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My dad recently passed away and my sister claims to have POA. When it came down to it, his funeral arrangements were terrible!

San Francisco, CA |

The other Siblings had to put money together to give him a decent memorial, yet she refuses to give us any financial details. We suspect that his retirement money and finances were not used in his best interest. We want answers because it appears that she is the soul Beneficiary for the house.

Attorney Answers 3


Firstly, a POA or power of attorney gives a person the right to act as "agent" for another person (the "principal") during their life when they are incapacitated. Once someone dies, the agency ends and the POA is meaningless. Expenses of burial are an expense of the person's estate. That said, a person may not have much of an estate if they pass all their assets to people through non-probate transfers (beneficiary designations on life insurance, IRA, etc.). You say she is the beneficiary of the house but it is not clear if that was owned joint with right of survivorship (non-probate) or in his name alone (probate). At this point, someone needs to hire an attorney and/or determine if he had a will and open his estate to deal with these issues.

This is not legal advice nor intended to create an attorney-client relationship. The information provided here is informational in nature only. This attorney may not be licensed in the jurisdiction which you have a question about so the answer could be only general in nature. Visit Steve Zelinger's website:

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The simplest solution would be for you and your siblings to hire an attorney to write a letter to the sister with the POA and ask for information about your father's estate. If you and your siblings work together and there are no disagreements among you, then one lawyer can represent you all.

The attorney will want to review all the documentation you have with respect to your father's estate, so be sure to pull all of that together.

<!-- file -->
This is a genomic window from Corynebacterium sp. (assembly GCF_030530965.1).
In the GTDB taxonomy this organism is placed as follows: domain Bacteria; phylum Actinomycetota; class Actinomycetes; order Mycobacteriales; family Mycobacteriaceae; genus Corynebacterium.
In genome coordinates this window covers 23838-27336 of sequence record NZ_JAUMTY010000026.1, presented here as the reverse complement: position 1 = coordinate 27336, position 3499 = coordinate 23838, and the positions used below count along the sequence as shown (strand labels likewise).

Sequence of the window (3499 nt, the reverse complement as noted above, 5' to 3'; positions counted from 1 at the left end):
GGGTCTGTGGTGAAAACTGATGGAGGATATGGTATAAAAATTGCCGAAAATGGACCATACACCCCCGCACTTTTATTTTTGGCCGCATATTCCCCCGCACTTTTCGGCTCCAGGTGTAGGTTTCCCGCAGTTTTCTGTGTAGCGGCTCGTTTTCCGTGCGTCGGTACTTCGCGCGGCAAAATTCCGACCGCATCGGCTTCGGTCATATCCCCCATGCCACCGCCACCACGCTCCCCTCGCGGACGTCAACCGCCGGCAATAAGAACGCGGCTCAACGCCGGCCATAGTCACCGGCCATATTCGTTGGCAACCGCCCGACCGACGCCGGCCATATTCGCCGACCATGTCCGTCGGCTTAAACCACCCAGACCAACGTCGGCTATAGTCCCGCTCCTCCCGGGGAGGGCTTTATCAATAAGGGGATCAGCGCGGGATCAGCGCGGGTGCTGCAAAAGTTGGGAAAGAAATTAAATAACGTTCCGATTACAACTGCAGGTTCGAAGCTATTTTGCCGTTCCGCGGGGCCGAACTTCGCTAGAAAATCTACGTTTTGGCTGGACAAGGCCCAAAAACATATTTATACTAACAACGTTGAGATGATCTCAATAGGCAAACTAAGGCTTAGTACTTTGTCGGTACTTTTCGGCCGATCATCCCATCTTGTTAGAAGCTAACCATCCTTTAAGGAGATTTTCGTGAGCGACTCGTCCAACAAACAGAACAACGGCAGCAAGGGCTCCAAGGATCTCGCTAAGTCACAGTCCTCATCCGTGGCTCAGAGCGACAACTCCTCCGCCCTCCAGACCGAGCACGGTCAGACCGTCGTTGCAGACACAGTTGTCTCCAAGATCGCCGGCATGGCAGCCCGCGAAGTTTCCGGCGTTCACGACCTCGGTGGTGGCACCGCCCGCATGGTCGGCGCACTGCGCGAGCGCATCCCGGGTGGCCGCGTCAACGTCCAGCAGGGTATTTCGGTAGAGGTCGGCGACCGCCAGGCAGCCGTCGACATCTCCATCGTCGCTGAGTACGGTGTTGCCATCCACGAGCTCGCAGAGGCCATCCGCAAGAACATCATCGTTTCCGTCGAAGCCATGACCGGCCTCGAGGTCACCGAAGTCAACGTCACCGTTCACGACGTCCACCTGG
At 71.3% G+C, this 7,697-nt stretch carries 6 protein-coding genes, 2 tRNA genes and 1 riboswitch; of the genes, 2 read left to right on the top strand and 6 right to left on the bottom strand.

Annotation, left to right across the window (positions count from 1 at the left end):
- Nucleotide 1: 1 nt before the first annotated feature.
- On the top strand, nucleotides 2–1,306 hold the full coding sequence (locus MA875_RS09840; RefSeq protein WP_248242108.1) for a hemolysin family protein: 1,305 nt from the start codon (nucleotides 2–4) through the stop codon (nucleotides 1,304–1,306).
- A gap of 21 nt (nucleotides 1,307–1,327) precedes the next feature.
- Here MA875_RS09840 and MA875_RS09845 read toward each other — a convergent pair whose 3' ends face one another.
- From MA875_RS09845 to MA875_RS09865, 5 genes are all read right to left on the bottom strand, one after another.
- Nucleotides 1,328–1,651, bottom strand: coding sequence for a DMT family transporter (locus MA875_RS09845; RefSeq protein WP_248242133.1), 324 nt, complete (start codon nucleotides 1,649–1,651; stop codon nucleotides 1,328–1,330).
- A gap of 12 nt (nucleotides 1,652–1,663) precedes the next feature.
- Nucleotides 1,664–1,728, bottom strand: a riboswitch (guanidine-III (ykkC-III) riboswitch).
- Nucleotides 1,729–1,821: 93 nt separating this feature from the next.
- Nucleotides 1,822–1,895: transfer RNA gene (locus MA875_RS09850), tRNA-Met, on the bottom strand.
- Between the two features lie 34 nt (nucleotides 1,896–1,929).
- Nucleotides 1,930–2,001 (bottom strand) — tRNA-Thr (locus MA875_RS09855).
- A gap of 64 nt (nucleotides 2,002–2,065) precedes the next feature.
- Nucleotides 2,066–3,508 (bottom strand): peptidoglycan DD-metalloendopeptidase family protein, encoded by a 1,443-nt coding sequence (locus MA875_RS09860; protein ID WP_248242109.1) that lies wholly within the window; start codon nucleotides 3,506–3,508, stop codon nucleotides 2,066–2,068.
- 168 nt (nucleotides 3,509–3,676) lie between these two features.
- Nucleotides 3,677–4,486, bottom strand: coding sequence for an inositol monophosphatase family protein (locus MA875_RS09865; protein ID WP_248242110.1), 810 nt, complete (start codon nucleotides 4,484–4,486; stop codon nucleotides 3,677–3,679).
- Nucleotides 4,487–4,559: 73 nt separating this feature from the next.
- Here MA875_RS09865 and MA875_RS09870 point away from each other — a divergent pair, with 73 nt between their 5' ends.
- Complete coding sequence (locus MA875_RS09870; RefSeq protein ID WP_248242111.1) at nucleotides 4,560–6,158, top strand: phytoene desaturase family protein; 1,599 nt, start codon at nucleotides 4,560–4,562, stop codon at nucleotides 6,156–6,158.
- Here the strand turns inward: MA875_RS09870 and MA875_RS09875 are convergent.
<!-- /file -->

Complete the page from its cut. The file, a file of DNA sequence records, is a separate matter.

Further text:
The POA essentially became a nullity after your father passed away. However, there may be claims against your sister for misuse of that POA during your father's life. California has quite strict laws on financial elder abuse, and those laws may give your father's estate a claim against your sister for any improper decisions your sister made.

I have handled problems like this, and would be happy to speak with you about this matter at a mutually convenient time if you so desire.

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I agree with Attorney Zelinger. There is no way you are going to be able to get to the bottom of this and have a reasonable chance of challenging anything that your sister may have done without a skillful probate litigation attorney. You should take all of the information you have and schedule an appointment right away. If things are as you believe, time is of the essence.

James Frederick

***Please be sure to mark if you find the answer "helpful" or a "best" answer. Thank you! I hope this helps. ***************************************** LEGAL DISCLAIMER I am licensed to practice law in the State of Michigan and have offices in Wayne and Ingham Counties. My practice is focused in the areas of estate planning and probate administration. I am ethically required to state that the above answer does not create an attorney/client relationship. These responses should be considered general legal education and are intended to provide general information about the question asked. Frequently, the question does not include important facts that, if known, could significantly change the answer. Information provided on this site should not be used as a substitute for competent legal advice from a licensed attorney that practices in your state. The law changes frequently and varies from state to state. If I refer to your state's laws, you should not rely on what I say; I just did a quick Internet search and found something that looked relevant that I hoped you would find helpful. You should verify and confirm any information provided with an attorney licensed in your state. I hope you our answer helpful!

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